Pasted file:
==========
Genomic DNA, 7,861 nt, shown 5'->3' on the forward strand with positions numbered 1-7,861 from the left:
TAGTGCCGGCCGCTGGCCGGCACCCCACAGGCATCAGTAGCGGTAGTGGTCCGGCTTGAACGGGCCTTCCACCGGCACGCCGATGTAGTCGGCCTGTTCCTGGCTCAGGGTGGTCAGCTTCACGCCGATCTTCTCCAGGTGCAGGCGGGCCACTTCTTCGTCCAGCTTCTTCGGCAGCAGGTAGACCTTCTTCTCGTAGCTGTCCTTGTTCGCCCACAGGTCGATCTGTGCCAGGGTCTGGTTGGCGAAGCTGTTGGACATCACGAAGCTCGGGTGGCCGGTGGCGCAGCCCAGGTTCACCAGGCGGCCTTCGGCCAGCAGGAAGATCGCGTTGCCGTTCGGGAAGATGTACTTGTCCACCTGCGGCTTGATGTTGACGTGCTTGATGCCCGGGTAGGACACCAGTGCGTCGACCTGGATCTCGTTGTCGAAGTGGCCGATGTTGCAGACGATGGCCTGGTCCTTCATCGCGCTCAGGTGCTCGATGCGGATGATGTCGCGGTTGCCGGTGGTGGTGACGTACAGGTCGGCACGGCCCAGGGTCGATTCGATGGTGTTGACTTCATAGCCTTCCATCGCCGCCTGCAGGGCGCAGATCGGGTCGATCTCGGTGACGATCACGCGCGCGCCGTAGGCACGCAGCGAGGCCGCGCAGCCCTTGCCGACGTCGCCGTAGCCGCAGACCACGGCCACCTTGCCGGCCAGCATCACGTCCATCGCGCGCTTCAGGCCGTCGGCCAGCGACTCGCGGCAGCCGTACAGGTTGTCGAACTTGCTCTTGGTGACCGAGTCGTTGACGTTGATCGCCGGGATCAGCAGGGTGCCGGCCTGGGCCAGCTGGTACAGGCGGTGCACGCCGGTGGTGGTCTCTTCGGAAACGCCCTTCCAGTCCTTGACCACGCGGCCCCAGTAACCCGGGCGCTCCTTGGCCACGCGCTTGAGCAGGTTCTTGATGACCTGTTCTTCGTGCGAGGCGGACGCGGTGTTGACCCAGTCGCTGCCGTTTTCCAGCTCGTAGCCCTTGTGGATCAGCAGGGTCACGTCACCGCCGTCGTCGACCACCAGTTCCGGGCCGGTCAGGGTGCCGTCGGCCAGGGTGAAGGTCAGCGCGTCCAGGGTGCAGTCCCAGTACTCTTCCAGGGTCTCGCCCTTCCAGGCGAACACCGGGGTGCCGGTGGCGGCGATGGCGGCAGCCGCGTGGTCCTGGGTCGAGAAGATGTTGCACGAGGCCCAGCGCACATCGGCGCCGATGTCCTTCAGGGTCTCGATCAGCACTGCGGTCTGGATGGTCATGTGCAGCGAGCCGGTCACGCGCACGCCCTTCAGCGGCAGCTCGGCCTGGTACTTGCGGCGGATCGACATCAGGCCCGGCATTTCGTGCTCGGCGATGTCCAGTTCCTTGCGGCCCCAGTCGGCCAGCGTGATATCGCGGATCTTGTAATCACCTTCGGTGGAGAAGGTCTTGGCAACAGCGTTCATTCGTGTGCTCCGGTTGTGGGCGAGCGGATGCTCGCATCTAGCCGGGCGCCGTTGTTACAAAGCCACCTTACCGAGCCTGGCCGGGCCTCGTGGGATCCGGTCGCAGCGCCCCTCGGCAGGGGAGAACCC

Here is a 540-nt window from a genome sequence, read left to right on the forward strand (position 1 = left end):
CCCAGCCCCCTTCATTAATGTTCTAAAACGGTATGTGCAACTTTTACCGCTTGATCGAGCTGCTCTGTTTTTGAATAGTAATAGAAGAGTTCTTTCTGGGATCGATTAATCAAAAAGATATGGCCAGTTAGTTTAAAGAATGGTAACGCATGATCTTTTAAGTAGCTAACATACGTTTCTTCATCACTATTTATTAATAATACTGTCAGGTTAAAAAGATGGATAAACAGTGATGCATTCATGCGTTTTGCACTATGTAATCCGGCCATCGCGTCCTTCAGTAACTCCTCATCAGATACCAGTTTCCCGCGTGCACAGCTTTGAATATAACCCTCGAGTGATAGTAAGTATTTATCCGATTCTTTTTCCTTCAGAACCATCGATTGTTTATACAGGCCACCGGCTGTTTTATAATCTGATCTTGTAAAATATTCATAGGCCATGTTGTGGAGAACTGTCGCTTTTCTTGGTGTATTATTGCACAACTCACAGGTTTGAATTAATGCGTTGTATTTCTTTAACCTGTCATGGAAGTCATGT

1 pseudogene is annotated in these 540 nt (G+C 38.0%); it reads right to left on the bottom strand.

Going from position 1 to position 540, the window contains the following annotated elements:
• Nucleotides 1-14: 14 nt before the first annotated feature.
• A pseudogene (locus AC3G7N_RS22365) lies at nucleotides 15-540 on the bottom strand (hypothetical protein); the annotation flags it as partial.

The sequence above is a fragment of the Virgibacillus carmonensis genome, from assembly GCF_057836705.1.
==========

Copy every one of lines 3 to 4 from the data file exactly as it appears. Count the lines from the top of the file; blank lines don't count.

Here is a 540-nt window from a genome sequence, read left to right on the forward strand (position 1 = left end):
CCCAGCCCCCTTCATTAATGTTCTAAAACGGTATGTGCAACTTTTACCGCTTGATCGAGCTGCTCTGTTTTTGAATAGTAATAGAAGAGTTCTTTCTGGGATCGATTAATCAAAAAGATATGGCCAGTTAGTTTAAAGAATGGTAACGCATGATCTTTTAAGTAGCTAACATACGTTTCTTCATCACTATTTATTAATAATACTGTCAGGTTAAAAAGATGGATAAACAGTGATGCATTCATGCGTTTTGCACTATGTAATCCGGCCATCGCGTCCTTCAGTAACTCCTCATCAGATACCAGTTTCCCGCGTGCACAGCTTTGAATATAACCCTCGAGTGATAGTAAGTATTTATCCGATTCTTTTTCCTTCAGAACCATCGATTGTTTATACAGGCCACCGGCTGTTTTATAATCTGATCTTGTAAAATATTCATAGGCCATGTTGTGGAGAACTGTCGCTTTTCTTGGTGTATTATTGCACAACTCACAGGTTTGAATTAATGCGTTGTATTTCTTTAACCTGTCATGGAAGTCATGT